As for Vaikuṇṭha and the risk of getting boring, possible solutions are:

  1. Being in nityakaiṅkārya `perpetual service to God’ is your nature and this is intrinsically appeasing, so, there is no way it can ever get boring.
  2. You share sābhogya `same experience’ with God, so there is dynamism implied (since you continue having interesting experiences).

Joining this with Brown’s discussion of tedium, the solution to the problem of boredom can consist in one of the following:

a. Ability to help others (including serving God Himself, as in 1. above)

b. Loss of identity (as implied by 2. above)

c. Gradual transformation of identity (as in Brown)

b. and c. are very relevant for us here. Even if people can retain their numerical identity with their lives on earth, are they still qualitatively distinguishable from each other? Are their thoughts distinguishable? Them not having distinguishable thoughts offers a neat explanation of their being perfect devotees and is completely compatible with omniscience. The risk of tedium would be eliminated through the fact that such perfect beings would have no independent desires and thus no independent feelings, including no boredom.

Summing up, one possibility is (with hypothesis b.) that boredom is impossible because there is no one experiencing it (but is it really something one can aspire to? and, more relevant, this cancels the possibility of service, which is clearly a building block of Vaikuṇṭha according to Viśiṣṭādvaita Vedānta authors).

A different possibility needs retaining the variety of personalities even among liberated souls: the infinite variety of sensations (as in 1.). Would not they themselves become boring? No, if they are shared with dear people (hence the importance of a community in Vaikuṇṭha) and if one serves (since serving is one’s true destiny and since one is never bored of helping). Hence, again, the importance of a community and hence explained the insistence on other people welcoming one to Vaikuṇṭha. One will oneself soon be part of that group.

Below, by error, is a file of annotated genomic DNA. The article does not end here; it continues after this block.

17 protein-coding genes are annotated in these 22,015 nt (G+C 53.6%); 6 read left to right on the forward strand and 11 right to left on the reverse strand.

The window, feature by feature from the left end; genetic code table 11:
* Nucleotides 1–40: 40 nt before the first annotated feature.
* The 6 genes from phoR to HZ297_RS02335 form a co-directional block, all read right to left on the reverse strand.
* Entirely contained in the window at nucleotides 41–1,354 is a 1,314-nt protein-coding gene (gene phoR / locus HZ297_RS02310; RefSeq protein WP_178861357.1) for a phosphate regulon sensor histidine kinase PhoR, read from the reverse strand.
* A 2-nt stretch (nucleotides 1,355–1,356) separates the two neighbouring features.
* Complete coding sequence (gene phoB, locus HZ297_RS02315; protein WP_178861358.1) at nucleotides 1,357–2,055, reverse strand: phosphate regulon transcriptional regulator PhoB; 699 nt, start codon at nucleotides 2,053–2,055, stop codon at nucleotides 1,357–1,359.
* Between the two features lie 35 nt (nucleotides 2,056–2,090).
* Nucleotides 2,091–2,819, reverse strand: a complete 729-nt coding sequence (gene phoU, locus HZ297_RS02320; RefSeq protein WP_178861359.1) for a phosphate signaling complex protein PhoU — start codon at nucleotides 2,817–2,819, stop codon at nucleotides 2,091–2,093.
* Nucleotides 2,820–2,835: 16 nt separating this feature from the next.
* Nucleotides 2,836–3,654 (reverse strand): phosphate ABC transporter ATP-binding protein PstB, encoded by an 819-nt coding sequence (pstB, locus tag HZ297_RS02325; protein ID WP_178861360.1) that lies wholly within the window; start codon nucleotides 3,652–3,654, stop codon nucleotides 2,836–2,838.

About elisa freschi

My long-term program is to make "Indian Philosophy" part of "Philosophy". You can follow me also on my personal blog:, on Academia, on Amazon, etc.

4 Replies to “Individuality in Vaikuṇṭha”

  1. Hellow, I fail to follow this blog. I am an Indian with some preliminary knowledge of Indian philosophy and western philosophy also . I hoped this blog would be magazine-like avenue for me to enter the realm of India philosophy. But this is too much scholarly, too dialectical…this overwhelmed me. Can you suggest me my option for looking Indian philosophy from general reader perspective

    • Hi! The level of the posts on this blog is very different, some of them are more accessible than others. You might also want to look at the first seasons of the podcast by Malcolm Keating (, for some basic concepts told in an often intriguing but also entertaining way. Or the podcast by Peter Adamson and Jonardon Ganeri ( Let me know if they are more enjoyable for you!

      • Thanks, Elisa Freschi. I always wonder why Indian philosophy written on either school-based or more recently in theme-based style. Is there any book which treat individual philosophers , in accessible way? I have seen there is a book on these by Oxford handbook ( edited by Jonardon Ganeri), but that is not accessible for general reader like me. I think this is a big lacuna in Indian philosophy scholarship.